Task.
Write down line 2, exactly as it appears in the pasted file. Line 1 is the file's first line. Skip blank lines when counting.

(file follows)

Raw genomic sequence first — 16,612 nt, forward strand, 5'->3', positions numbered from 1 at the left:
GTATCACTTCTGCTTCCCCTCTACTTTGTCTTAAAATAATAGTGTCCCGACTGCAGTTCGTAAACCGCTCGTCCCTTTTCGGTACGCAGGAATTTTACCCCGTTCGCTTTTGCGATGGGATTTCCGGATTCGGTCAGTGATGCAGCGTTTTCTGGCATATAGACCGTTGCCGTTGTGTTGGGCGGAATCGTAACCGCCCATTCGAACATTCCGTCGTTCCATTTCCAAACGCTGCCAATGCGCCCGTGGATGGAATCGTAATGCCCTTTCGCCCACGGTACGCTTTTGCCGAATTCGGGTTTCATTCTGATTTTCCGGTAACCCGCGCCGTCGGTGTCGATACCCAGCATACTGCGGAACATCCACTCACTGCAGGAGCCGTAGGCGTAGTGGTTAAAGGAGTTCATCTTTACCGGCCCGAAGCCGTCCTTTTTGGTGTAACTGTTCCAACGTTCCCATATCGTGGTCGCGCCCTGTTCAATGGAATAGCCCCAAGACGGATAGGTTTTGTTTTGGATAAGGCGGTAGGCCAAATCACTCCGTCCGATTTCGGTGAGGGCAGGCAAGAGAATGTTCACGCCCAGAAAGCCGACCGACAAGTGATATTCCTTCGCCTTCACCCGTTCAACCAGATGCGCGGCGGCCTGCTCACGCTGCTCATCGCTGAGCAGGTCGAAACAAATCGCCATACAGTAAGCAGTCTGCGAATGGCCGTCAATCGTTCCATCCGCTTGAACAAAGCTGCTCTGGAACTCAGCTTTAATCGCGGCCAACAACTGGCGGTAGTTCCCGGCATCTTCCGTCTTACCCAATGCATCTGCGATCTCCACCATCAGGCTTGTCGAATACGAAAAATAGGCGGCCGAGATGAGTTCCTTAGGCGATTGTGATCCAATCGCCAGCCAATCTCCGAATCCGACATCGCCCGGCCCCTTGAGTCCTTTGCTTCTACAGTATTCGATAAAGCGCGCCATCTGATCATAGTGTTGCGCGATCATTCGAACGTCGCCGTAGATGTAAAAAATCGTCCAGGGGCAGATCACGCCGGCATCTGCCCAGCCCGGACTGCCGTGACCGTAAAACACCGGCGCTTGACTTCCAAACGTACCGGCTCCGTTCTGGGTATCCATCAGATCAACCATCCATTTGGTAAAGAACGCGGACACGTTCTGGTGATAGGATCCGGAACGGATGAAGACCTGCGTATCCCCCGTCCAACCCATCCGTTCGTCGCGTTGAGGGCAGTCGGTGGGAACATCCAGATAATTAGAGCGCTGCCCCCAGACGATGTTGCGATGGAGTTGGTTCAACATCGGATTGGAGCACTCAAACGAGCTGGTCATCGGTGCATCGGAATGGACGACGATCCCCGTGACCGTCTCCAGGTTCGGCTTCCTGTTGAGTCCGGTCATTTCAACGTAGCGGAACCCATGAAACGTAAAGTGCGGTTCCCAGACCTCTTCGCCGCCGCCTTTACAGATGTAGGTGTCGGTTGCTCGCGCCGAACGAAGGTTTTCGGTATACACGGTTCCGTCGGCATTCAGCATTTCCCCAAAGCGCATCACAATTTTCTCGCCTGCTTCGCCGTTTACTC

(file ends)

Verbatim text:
GTATCACTTCTGCTTCCCCTCTACTTTGTCTTAAAATAATAGTGTCCCGACTGCAGTTCGTAAACCGCTCGTCCCTTTTCGGTACGCAGGAATTTTACCCCGTTCGCTTTTGCGATGGGATTTCCGGATTCGGTCAGTGATGCAGCGTTTTCTGGCATATAGACCGTTGCCGTTGTGTTGGGCGGAATCGTAACCGCCCATTCGAACATTCCGTCGTTCCATTTCCAAACGCTGCCAATGCGCCCGTGGATGGAATCGTAATGCCCTTTCGCCCACGGTACGCTTTTGCCGAATTCGGGTTTCATTCTGATTTTCCGGTAACCCGCGCCGTCGGTGTCGATACCCAGCATACTGCGGAACATCCACTCACTGCAGGAGCCGTAGGCGTAGTGGTTAAAGGAGTTCATCTTTACCGGCCCGAAGCCGTCCTTTTTGGTGTAACTGTTCCAACGTTCCCATATCGTGGTCGCGCCCTGTTCAATGGAATAGCCCCAAGACGGATAGGTTTTGTTTTGGATAAGGCGGTAGGCCAAATCACTCCGTCCGATTTCGGTGAGGGCAGGCAAGAGAATGTTCACGCCCAGAAAGCCGACCGACAAGTGATATTCCTTCGCCTTCACCCGTTCAACCAGATGCGCGGCGGCCTGCTCACGCTGCTCATCGCTGAGCAGGTCGAAACAAATCGCCATACAGTAAGCAGTCTGCGAATGGCCGTCAATCGTTCCATCCGCTTGAACAAAGCTGCTCTGGAACTCAGCTTTAATCGCGGCCAACAACTGGCGGTAGTTCCCGGCATCTTCCGTCTTACCCAATGCATCTGCGATCTCCACCATCAGGCTTGTCGAATACGAAAAATAGGCGGCCGAGATGAGTTCCTTAGGCGATTGTGATCCAATCGCCAGCCAATCTCCGAATCCGACATCGCCCGGCCCCTTGAGTCCTTTGCTTCTACAGTATTCGATAAAGCGCGCCATCTGATCATAGTGTTGCGCGATCATTCGAACGTCGCCGTAGATGTAAAAAATCGTCCAGGGGCAGATCACGCCGGCATCTGCCCAGCCCGGACTGCCGTGACCGTAAAACACCGGCGCTTGACTTCCAAACGTACCGGCTCCGTTCTGGGTATCCATCAGATCAACCATCCATTTGGTAAAGAACGCGGACACGTTCTGGTGATAGGATCCGGAACGGATGAAGACCTGCGTATCCCCCGTCCAACCCATCCGTTCGTCGCGTTGAGGGCAGTCGGTGGGAACATCCAGATAATTAGAGCGCTGCCCCCAGACGATGTTGCGATGGAGTTGGTTCAACATCGGATTGGAGCACTCAAACGAGCTGGTCATCGGTGCATCGGAATGGACGACGATCCCCGTGACCGTCTCCAGGTTCGGCTTCCTGTTGAGTCCGGTCATTTCAACGTAGCGGAACCCATGAAACGTAAAGTGCGGTTCCCAGACCTCTTCGCCGCCGCCTTTACAGATGTAGGTGTCGGTTGCTCGCGCCGAACGAAGGTTTTCGGTATACACGGTTCCGTCGGCATTCAGCATTTCCCCAAAGCGCATCACAATTTTCTCGCCTGCTTCGCCGTTTACTC